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Blades, Ruben - Salsa/Pop
Blades did not stop there. He explored rock music in an effort to incorporate new facets into his music. Rock stars such as Lou Reed and Elvis Costello, took an interest in his work and resulted in an English language record where he carried on using different rhythms from distinct cultural sources. "I want people to acknowledge the possibilities of a Latin artist fully - meaning we can do English, too. We were raised with rock & roll. We were raised with the U.S. culture banging in our heads." The musical relationships with non Latin artists continue to this day.
Meanwhile, his devotion to his roots continued as Seis del Solar evolved to become Son del Solar, where Blades continued to explore the trajectory of Latin America's social issues through music, adding a brass section to give the songs more speed and movement, and align the sound to a more typical salsa band. His efforts yielded "Antecedente" and another Grammy award.
His film career also continued in 1985, in his second movie "Crossover Dreams." He plays a Latin musician trying to introduce himself into the American market, and he also co-wrote the screenplay. It was critically acclaimed and went into general release as a successful independent film. ''I can't say enough for the people of East Harlem. They brought us soup and let us film in their homes in exchange for our painting them. Everybody in the community cooperated. It was a Latin effort done by ourselves to help ourselves."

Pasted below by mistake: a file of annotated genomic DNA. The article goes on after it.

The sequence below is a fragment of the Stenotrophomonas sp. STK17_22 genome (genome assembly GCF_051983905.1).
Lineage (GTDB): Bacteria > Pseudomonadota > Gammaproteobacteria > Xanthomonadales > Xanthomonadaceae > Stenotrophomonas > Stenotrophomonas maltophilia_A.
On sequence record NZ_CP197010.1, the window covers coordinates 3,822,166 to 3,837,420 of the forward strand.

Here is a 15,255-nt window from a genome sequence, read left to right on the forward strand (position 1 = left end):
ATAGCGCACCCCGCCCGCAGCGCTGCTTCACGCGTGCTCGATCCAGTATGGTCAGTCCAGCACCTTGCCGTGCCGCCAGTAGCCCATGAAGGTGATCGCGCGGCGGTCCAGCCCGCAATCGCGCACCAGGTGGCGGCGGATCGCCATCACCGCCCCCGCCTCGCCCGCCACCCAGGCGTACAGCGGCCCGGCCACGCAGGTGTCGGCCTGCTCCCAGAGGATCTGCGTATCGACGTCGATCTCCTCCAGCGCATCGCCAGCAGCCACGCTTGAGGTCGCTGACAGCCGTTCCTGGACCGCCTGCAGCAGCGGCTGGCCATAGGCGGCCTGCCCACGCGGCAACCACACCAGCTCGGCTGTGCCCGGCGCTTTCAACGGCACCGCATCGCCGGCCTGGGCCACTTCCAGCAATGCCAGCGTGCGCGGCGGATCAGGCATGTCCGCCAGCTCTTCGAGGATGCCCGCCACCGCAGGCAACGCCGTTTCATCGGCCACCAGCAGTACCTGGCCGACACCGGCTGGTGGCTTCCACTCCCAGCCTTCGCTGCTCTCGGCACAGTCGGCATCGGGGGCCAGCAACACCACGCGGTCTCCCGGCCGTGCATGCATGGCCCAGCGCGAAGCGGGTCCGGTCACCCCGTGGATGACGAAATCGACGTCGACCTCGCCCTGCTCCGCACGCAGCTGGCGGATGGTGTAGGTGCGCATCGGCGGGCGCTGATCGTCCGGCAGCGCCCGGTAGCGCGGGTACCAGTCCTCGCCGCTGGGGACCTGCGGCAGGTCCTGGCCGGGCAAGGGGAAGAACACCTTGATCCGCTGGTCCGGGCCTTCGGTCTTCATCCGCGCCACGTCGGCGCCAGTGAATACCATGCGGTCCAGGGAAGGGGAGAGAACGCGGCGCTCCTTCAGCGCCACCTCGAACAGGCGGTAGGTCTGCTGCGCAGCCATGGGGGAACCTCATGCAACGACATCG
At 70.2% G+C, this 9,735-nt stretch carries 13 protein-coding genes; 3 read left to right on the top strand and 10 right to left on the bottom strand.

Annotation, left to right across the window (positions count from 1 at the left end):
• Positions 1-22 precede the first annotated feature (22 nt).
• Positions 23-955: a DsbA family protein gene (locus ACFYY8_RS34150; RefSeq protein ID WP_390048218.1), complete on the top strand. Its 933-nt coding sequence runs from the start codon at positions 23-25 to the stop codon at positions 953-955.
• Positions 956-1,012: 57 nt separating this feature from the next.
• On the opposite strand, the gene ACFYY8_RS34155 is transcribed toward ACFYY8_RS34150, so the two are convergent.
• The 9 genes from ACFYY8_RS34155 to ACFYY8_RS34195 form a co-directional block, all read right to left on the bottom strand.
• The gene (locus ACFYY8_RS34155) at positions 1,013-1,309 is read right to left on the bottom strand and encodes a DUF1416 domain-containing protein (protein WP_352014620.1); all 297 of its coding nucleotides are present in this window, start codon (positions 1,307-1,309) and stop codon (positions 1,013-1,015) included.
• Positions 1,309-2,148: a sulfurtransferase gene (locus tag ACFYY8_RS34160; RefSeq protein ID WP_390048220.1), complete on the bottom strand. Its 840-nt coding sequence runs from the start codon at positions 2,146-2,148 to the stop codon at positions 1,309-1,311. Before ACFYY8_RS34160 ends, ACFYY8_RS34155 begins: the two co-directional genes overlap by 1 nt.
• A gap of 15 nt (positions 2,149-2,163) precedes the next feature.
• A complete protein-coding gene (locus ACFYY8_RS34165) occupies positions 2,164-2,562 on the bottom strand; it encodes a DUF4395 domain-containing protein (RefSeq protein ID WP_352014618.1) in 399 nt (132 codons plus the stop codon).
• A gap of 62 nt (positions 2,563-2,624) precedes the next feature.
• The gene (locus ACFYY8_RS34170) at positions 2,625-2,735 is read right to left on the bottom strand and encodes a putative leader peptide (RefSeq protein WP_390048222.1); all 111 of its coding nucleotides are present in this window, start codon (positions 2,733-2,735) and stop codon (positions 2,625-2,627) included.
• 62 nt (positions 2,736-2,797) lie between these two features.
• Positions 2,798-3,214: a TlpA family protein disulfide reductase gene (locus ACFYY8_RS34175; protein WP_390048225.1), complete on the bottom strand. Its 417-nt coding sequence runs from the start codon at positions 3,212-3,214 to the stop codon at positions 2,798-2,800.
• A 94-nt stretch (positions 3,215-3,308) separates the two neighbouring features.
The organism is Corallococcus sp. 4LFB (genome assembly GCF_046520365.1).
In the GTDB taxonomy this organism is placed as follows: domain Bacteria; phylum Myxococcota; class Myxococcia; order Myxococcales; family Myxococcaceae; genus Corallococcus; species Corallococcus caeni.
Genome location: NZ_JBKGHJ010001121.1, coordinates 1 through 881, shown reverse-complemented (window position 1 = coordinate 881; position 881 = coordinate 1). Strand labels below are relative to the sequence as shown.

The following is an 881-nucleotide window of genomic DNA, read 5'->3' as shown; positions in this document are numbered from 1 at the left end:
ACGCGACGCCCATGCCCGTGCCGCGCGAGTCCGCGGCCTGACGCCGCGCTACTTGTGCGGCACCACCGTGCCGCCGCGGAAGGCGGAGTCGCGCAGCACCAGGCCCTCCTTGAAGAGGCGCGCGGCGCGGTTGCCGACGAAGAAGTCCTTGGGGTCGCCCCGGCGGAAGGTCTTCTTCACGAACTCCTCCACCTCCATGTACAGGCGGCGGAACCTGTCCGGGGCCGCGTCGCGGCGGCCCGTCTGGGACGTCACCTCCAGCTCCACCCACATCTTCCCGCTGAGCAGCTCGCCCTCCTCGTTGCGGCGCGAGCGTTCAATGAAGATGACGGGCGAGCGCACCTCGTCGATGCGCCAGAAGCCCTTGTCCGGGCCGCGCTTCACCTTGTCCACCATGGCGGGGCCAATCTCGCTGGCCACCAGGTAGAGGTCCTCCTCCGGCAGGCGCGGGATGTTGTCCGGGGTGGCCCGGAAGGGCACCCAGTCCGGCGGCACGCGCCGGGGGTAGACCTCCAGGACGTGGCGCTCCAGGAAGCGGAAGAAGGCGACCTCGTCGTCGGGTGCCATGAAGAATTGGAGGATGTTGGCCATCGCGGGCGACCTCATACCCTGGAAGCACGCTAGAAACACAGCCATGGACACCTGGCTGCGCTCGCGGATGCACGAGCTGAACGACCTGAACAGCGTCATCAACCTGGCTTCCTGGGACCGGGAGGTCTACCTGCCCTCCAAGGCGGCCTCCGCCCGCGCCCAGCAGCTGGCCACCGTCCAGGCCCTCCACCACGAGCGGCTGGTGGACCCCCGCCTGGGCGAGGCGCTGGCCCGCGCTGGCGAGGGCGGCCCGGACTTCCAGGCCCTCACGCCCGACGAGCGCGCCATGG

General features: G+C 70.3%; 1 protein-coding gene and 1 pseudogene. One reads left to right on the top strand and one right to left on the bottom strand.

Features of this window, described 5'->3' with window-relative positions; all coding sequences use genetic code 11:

While it helped him hone his acting skills, his convincing interpretation confused many people about his career goals, and the role is sometimes mistakenly thought to be autobiographical.. But offers of short roles in important productions started coming, based on the strength of this performance. This prompted Blades to move to California where he gradually acquired a measure of prestige as an actor; appearing in movies with Richard Pryor, Whoopi Goldberg, Jack Nicholson and other cinema celebrities.
His first important cinema role was in "The Milagro Beanfield War", directed by Robert Redford. It was followed by a leading role in "Dead Man Out", where his portrait of a killer on death row earned him the Cable ACE Best Actor Award for movies produced for cable television.
Other acting credits include: The Two Jakes (1990), Mo' Better Blues (1990), The Super (1991), Crazy From The Heart (1991) and "The Josephine Baker Story" (1991), both earning him Emmy nominations; "One Man's War (1991), Miracle on I-880 (1993), A Million to Juan (1994), Color of Night (1994), Scorpion Spring (1996), Chinese Box (1997), The Devils Own (1997), the Broadway musical "The Capeman" by Paul Simon, "Cradle Will Rock" (1999), "All the Pretty Horses" (2000), the tv series "Gideon's Crossing" (2000), and "Assassination Tango" (2002).
"I started acting by choice, however, when I get involved in something, I try to learn everything there is, and what I learned in Hollywood and television in this country is that you can't sit around and wait for the opportunities to come by. This is especially true when it come to Hollywood, where Latinos are always misrepresented or out of the picture as an artistic force."